Compound Nouns



Compound Nouns :



Words of different category (nouns, verb, adjective or adverbs) can be united to form nouns of this type. They usually have two parts. The first part of this type of noun tells you what kind of object or person it is or what the purpose of the noun is. The second part of this type of noun speaks about the object or person in question. These types of nouns often have a more specific meaning.

adjective + adjective

1. blue + green = blue-green

Noun + noun

1. Bed = room = bedroom
2. Water + tank = water-tank
3. motor + cycle = motorcycle
4. printer + cartridge = printer-cartridge
5. Traffic + jam = traffic-jam
6. Key + board = keyboard
7. Tooth + paste = Toothpaste
8. Foot + ball = Football
9. Fish + tank = fish tank
10. Birth + day = birthday

noun + verb

1. rain + fall = rainfall
2. hair + cut = hair-cut
3. train + spotting = train-spotting
4. brow + beat = browbeat

noun + adverb

1. looking + out = looking-out

noun + adjective

snow + white = snow white

verb + adverb = look-out

verb + noun = driving-license

verb + adverb = drawback

Plural and Possessive of this type of noun

To make a Plural form of this compound word, you usually have to add a S at the end of the word.

usually the “s” goes at the end of the main word
daughter-in-law = daughters-in-law
mayor-elect = mayors-elect

In few nouns of this type, we have to add the S at the end of the nouns.

go-betweens = go-betweens
higher-ups = higher-ups

When the noun is in the open form, the S is added to the main word in the noun.

bill of fare = bills of fare
assistant secretary of state = assistant secretaries of state
notary public = notaries public

To make a possessive form of this compound word, you usually have to add an apostrophe “s” at the end of the word.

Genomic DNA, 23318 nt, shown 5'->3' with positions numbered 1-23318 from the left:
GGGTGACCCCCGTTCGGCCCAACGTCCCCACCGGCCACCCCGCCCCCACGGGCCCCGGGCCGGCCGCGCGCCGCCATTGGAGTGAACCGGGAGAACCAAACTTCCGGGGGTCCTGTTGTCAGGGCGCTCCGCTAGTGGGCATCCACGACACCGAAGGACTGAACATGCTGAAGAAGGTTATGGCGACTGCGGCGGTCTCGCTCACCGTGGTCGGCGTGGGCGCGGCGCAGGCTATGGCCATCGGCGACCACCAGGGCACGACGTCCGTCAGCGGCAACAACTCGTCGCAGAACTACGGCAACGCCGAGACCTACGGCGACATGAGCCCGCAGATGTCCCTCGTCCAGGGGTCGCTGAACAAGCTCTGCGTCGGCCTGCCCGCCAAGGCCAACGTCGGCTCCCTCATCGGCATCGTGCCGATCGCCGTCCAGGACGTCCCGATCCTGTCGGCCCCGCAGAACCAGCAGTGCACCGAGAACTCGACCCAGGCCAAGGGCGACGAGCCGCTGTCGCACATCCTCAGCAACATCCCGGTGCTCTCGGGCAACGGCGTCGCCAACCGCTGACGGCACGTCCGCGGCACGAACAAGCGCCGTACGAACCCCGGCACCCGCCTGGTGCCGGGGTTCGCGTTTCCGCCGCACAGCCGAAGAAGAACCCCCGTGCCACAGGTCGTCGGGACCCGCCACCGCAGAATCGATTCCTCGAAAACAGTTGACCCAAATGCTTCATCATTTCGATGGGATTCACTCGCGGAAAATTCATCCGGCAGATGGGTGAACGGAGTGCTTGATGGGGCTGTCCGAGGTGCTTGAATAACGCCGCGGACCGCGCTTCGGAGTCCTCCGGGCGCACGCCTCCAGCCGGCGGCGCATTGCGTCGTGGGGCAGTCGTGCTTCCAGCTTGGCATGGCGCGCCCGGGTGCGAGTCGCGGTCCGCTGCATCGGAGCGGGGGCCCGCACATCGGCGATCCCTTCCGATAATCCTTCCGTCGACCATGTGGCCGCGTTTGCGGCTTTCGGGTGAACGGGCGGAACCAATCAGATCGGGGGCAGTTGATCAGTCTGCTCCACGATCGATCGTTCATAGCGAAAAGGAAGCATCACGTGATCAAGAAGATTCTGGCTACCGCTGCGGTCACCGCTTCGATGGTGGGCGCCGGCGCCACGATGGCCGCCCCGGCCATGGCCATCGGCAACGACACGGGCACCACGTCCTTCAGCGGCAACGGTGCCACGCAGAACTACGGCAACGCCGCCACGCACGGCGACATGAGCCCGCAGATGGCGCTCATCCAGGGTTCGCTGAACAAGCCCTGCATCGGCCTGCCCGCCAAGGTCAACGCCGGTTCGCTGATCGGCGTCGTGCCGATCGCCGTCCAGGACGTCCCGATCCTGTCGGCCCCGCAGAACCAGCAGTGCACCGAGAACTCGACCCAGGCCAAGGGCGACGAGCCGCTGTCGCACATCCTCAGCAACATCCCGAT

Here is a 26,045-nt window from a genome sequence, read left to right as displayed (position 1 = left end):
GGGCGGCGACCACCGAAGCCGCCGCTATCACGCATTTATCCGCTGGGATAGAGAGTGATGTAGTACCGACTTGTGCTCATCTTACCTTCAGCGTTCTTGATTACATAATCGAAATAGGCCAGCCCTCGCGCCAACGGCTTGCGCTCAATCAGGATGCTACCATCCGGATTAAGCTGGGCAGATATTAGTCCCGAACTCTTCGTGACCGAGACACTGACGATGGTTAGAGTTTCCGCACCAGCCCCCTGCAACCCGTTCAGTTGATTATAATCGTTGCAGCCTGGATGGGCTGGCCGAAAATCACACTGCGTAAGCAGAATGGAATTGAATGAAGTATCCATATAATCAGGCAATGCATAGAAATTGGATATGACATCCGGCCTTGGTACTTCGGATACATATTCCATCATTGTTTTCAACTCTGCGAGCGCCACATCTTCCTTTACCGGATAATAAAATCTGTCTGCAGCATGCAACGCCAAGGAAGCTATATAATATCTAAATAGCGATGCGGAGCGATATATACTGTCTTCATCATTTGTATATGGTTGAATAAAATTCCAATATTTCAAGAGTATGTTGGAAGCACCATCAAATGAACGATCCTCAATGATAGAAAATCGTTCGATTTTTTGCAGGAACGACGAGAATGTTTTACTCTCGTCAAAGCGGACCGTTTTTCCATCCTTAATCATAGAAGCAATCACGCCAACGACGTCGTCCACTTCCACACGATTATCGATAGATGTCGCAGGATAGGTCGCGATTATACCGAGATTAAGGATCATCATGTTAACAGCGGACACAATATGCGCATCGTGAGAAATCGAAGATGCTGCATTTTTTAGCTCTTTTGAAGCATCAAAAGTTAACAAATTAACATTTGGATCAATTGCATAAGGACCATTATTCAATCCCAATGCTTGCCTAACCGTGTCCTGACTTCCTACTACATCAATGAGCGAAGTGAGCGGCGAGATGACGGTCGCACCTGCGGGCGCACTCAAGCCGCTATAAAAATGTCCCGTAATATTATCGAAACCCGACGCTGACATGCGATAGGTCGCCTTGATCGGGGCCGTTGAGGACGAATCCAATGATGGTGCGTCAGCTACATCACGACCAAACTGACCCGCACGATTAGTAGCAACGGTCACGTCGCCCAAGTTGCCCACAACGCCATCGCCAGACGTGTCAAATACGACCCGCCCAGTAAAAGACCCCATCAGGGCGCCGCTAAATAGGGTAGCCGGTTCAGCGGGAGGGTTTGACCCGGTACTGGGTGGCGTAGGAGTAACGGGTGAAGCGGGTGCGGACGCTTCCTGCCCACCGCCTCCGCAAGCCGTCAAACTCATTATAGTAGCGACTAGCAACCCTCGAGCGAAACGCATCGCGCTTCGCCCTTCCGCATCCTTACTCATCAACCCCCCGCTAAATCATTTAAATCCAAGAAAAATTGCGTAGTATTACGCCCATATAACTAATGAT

mother-in-law = mother-in-law’s
hair-cut = hair-cut’s

To make a possessive form of the plural form compound word, you usually have to add an apostrophe “s” at the end of the noun. You will get a little strange with two “s” sounds close together.

mothers-in-law = mothers-in-law’s
fathers-in-law = fathers-in-law’s

The compound noun can be written either as a single word or as a word with a hyphen or as two words. There are no clear written rules for this formation of this type of nouns. A good rule of thumb is to write the most common one as one word and the others as two words.

RELATED PAGES :



  1. The Noun
  2. Kinds of Nouns
  3. Kinds of Nouns in English
  4. Types of Nouns in English
  5. Correct Usage of Nouns
  6. Classification of Nouns
  7. Proper Nouns
  8. Common Nouns
  9. Abstract Nouns
  10. Collective Nouns
  11. Nouns of Multitude
  12. Material Nouns
  13. Compound Nouns
  14. Concrete Nouns
  15. Countable Nouns
  16. Uncountable Nouns
  17. Count Nouns
  18. Mass Nouns
  19. Pronouns
  20. Abstract Nouns formed from Adjectives
  21. Abstract Nouns formed from Common Nouns
  22. Abstract Nouns formed from Verbs
  23. Abstract Nouns of the same form as Verbs
  24. Absolute Phrases
  25. Noun and Gender
  26. Nouns and Gender
  27. Masculine Nouns and Feminine Nouns
  28. Masculine Nouns
  29. Feminine Nouns
  30. Ways of forming the feminine of nouns
  31. Exceptional Masculine Nouns and Feminine Nouns
  32. Exceptional Feminine Nouns
  33. Foreign Feminine Nouns
  34. Nouns in Common Gender
  35. Common Gender Nouns
  36. Neuter Pronouns
  37. Neuter Gender Nouns
  38. Gender of Personified Things
  39. Noun and Case
  40. Kinds of Cases in English
  41. Noun and Number
  42. Singular and Plural
  43. Singular Nouns and Plural Nouns
  44. Ways of forming plurals
  45. Formation of Plurals
  46. Compound Nouns and Plurals
  47. Noun Infinitive
  48. Noun to Verb
  49. The Noun


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